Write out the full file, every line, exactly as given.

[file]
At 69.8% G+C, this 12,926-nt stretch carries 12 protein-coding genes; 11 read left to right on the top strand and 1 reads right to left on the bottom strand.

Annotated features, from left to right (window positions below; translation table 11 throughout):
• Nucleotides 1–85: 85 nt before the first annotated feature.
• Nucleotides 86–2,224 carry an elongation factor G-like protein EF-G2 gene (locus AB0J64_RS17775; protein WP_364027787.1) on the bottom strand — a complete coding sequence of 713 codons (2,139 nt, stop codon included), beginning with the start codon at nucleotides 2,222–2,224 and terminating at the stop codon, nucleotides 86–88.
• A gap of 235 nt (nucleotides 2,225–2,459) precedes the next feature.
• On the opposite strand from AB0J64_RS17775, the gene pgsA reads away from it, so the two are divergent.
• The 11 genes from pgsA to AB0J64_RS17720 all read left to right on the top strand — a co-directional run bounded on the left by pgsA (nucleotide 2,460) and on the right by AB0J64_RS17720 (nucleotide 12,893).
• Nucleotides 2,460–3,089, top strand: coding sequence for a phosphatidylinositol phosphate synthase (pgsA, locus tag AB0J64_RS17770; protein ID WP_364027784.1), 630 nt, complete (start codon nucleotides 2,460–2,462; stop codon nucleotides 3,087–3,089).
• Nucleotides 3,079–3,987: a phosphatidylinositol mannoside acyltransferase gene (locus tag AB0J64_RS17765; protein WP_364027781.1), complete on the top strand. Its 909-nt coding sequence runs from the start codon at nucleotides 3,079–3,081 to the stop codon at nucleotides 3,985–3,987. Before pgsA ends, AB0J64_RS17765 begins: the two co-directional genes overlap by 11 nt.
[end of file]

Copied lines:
At 69.8% G+C, this 12,926-nt stretch carries 12 protein-coding genes; 11 read left to right on the top strand and 1 reads right to left on the bottom strand.

Annotated features, from left to right (window positions below; translation table 11 throughout):
• Nucleotides 1–85: 85 nt before the first annotated feature.
• Nucleotides 86–2,224 carry an elongation factor G-like protein EF-G2 gene (locus AB0J64_RS17775; protein WP_364027787.1) on the bottom strand — a complete coding sequence of 713 codons (2,139 nt, stop codon included), beginning with the start codon at nucleotides 2,222–2,224 and terminating at the stop codon, nucleotides 86–88.
• A gap of 235 nt (nucleotides 2,225–2,459) precedes the next feature.
• On the opposite strand from AB0J64_RS17775, the gene pgsA reads away from it, so the two are divergent.
• The 11 genes from pgsA to AB0J64_RS17720 all read left to right on the top strand — a co-directional run bounded on the left by pgsA (nucleotide 2,460) and on the right by AB0J64_RS17720 (nucleotide 12,893).
• Nucleotides 2,460–3,089, top strand: coding sequence for a phosphatidylinositol phosphate synthase (pgsA, locus tag AB0J64_RS17770; protein ID WP_364027784.1), 630 nt, complete (start codon nucleotides 2,460–2,462; stop codon nucleotides 3,087–3,089).
• Nucleotides 3,079–3,987: a phosphatidylinositol mannoside acyltransferase gene (locus tag AB0J64_RS17765; protein WP_364027781.1), complete on the top strand. Its 909-nt coding sequence runs from the start codon at nucleotides 3,079–3,081 to the stop codon at nucleotides 3,985–3,987. Before pgsA ends, AB0J64_RS17765 begins: the two co-directional genes overlap by 11 nt.